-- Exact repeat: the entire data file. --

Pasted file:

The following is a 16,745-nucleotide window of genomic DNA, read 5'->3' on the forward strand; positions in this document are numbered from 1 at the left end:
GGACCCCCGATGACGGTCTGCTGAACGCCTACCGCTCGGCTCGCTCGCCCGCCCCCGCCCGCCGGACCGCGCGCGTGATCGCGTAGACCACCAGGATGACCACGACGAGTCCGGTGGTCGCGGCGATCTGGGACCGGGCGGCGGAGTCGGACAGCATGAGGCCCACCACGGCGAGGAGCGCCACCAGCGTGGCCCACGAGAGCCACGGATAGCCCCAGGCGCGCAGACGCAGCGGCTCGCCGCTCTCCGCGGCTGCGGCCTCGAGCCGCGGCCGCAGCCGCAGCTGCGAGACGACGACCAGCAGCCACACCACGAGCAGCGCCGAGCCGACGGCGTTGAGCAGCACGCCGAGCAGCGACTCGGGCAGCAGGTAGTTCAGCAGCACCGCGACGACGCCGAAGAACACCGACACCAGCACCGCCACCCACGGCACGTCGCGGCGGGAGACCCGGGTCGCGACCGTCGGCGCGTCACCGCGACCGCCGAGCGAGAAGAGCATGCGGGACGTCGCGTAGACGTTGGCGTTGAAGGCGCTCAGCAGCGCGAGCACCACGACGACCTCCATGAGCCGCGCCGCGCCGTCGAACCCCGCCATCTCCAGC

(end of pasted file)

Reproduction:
The following is a 16,745-nucleotide window of genomic DNA, read 5'->3' on the forward strand; positions in this document are numbered from 1 at the left end:
GGACCCCCGATGACGGTCTGCTGAACGCCTACCGCTCGGCTCGCTCGCCCGCCCCCGCCCGCCGGACCGCGCGCGTGATCGCGTAGACCACCAGGATGACCACGACGAGTCCGGTGGTCGCGGCGATCTGGGACCGGGCGGCGGAGTCGGACAGCATGAGGCCCACCACGGCGAGGAGCGCCACCAGCGTGGCCCACGAGAGCCACGGATAGCCCCAGGCGCGCAGACGCAGCGGCTCGCCGCTCTCCGCGGCTGCGGCCTCGAGCCGCGGCCGCAGCCGCAGCTGCGAGACGACGACCAGCAGCCACACCACGAGCAGCGCCGAGCCGACGGCGTTGAGCAGCACGCCGAGCAGCGACTCGGGCAGCAGGTAGTTCAGCAGCACCGCGACGACGCCGAAGAACACCGACACCAGCACCGCCACCCACGGCACGTCGCGGCGGGAGACCCGGGTCGCGACCGTCGGCGCGTCACCGCGACCGCCGAGCGAGAAGAGCATGCGGGACGTCGCGTAGACGTTGGCGTTGAAGGCGCTCAGCAGCGCGAGCACCACGACGACCTCCATGAGCCGCGCCGCGCCGTCGAACCCCGCCATCTCCAGC